On January 9, 2007, more than 140,000 techies swarmed to Vegas for the annual CES show. They were lining up for what was billed as the world’s largest and glitziest consumer electronics exhibition. But Steve Jobs stole the thunder 400 miles away in San Francisco by giving the world something that would forever change history: the iPhone. At the time, of course, the now iconic smartphone was only available on AT&T, the second biggest mobile carrier in the US.
Fast forward to January 9 this year and another CES show, where Chinese smartphone maker Huawei was hopeful that it too would unveil a game-changer – in this case a deal with AT&T to sell its flagship gadget, the Mate 10 Pro, to the Americans.
It was also supposed to be a day that would “change history”, as Chinese media oulets put it, given that Huawei has tried to crack the US market for years. But jaws instead dropped as the news broke that AT&T was dropping the partnership with Huawei.
The decision was largely a result of mounting political pressure from American politicians, who had written to the telecoms regulator, saying they had “long been concerned about Chinese espionage in general, and Huawei’s role in particular” given its founder Ren Zhengfei was a former PLA officer.
Even though it’s not the first time Huawei has been rebuffed in the US – its earlier takeover bids had been blocked (see WiC96) – AT&T’s backing out of this deal at the last minute still stung.
What’s different this time?
Huawei had been so confident that its deal with AT&T would go ahead that media invitations had been sent for a presentation on January 9.
Luckily Huawei still had something talk about. The firm has spared no expense to raise its profile in the US and had drummed up interest for its new flagship phone thanks to a blanket advertising campaign it ran right across the US. Its slogan described the Mate 10 Pro as “The best phone you have never heard of” (which turned out to be improbably prophetic for many AT&T customers).
Among the $100 million set aside for marketing spending, a chunk was allocated to sign Hollywood star Gal Gadot, best known for her role as Wonder Woman. The new brand ambassador’s role? To teach the rest of the world how to pronounce its tricky name (tricky, at least, if you’re not Chinese).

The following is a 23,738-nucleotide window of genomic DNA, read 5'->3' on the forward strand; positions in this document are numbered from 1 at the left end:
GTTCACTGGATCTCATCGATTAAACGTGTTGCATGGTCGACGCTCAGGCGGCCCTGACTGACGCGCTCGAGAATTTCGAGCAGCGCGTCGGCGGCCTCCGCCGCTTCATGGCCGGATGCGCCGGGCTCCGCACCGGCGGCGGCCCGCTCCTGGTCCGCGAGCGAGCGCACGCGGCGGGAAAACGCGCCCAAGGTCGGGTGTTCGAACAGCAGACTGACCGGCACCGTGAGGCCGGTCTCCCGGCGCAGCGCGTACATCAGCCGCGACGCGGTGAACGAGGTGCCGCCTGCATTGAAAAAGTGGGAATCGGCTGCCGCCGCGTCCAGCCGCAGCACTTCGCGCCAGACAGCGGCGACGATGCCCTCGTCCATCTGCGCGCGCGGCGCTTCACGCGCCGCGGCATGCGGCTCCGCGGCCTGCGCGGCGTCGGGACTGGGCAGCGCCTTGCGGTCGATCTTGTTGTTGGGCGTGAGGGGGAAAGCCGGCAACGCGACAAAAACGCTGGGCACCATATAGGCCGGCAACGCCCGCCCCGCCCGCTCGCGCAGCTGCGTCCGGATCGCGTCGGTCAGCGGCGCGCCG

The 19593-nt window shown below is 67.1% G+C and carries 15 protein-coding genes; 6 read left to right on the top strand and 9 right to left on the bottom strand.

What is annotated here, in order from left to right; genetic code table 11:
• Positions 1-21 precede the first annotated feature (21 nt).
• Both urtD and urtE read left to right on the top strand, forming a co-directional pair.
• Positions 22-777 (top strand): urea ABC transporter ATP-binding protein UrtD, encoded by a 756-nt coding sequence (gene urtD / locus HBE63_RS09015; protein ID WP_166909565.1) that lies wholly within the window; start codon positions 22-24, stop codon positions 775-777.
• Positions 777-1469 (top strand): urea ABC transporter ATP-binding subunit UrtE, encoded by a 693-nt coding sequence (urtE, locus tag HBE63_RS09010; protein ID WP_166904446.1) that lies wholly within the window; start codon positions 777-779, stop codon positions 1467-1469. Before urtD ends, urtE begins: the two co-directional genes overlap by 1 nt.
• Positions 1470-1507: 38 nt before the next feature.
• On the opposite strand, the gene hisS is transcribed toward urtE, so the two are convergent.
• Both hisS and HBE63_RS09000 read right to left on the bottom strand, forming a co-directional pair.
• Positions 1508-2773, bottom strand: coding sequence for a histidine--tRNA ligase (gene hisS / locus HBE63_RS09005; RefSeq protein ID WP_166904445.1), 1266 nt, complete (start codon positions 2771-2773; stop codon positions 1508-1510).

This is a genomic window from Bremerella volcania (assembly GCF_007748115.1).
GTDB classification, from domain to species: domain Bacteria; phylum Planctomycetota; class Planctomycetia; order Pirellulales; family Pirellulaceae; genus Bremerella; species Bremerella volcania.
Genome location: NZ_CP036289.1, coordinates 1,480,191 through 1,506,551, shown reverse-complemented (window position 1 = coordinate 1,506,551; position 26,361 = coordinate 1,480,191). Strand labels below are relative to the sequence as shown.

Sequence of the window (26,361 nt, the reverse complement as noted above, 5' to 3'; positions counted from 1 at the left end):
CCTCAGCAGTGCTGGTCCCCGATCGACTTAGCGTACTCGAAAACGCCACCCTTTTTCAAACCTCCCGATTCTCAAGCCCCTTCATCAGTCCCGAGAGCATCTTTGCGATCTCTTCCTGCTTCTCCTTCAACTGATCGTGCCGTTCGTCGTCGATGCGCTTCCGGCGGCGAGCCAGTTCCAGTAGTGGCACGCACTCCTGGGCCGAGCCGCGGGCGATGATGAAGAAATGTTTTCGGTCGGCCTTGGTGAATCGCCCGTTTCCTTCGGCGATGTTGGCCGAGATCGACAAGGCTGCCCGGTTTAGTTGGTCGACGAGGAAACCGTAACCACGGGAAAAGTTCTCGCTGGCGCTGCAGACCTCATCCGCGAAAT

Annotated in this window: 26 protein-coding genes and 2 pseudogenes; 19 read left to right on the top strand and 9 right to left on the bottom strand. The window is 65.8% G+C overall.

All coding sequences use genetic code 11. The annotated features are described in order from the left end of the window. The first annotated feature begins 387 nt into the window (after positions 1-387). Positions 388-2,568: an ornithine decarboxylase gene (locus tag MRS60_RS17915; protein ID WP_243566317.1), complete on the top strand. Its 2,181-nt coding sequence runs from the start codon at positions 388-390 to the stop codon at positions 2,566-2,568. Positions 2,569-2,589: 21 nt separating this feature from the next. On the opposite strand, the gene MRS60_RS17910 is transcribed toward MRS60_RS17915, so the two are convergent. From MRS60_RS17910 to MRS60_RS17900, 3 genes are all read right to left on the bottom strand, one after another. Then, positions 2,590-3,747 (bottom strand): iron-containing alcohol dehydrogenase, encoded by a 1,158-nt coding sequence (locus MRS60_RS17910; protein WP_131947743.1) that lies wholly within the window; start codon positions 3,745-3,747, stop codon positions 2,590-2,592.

“Remember, it’s pronounced Wow Way,” the Israeli-born actress said in a glamorous video clip that was shown during Huawei’ CES presentation. Gadot’s rendering was hardly perfect, although it was certainly an upgrade: many Americans had previously called the Chinese firm “Hawaii”.
But with the AT&T deal scotched Richard Yu could hardly disguise his disappointment when the chief executive of Huawei’s consumer products division made his CES presentation. Those who were present described him as showing “genuine pain” and looking “visibly helpless” over AT&T’s decision.
Still, some analysts have argued that Huawei doesn’t need the US market since its $75 billion of annual revenues already renders the company the world’s largest maker of telecoms equipment. Nevertheless, with China’s own smartphone market near or at a point of saturation, it’s not only Huawei but virtually every Chinese handset maker that’s looking to export its products to foreign shores.
So, does Huawei need the US market?
At the moment, its presence in the world’s second largest smartphone market – after China – is virtually nonexistent. As of the third quarter of last year, Huawei’s market share in the US was hovering around 0.4% (it sells unlocked devices online through its own website and other e-commerce sites like Amazon), according to research firm Strategy Analytics. Its biggest rival ZTE, meanwhile, ranks fourth with 15% of the American market.
But the US has always appeared to be the holy grail of Chinese handset makers. Tech giant Apple makes $131 on each iPhone it sells in America – that’s 14 times the average profit Chinese manufacturers make from a smartphone, according to data from research firm Counterpoint.
“It is impossible for Huawei to be known as an international brand unless it has a presence in the developed markets. And amongst all the developed countries, the US market is the most sophisticated and the spending power of its consumers is significantly higher compared with the rest of the world. Even though Samsung and Apple have seen their market share slip in China in the last few years, the lack of competition means that they are still the dominant players in the US, which is very attractive to Huawei,” Sun Yanbiao, president of N1 Mobile, a research institute, told International Finance News.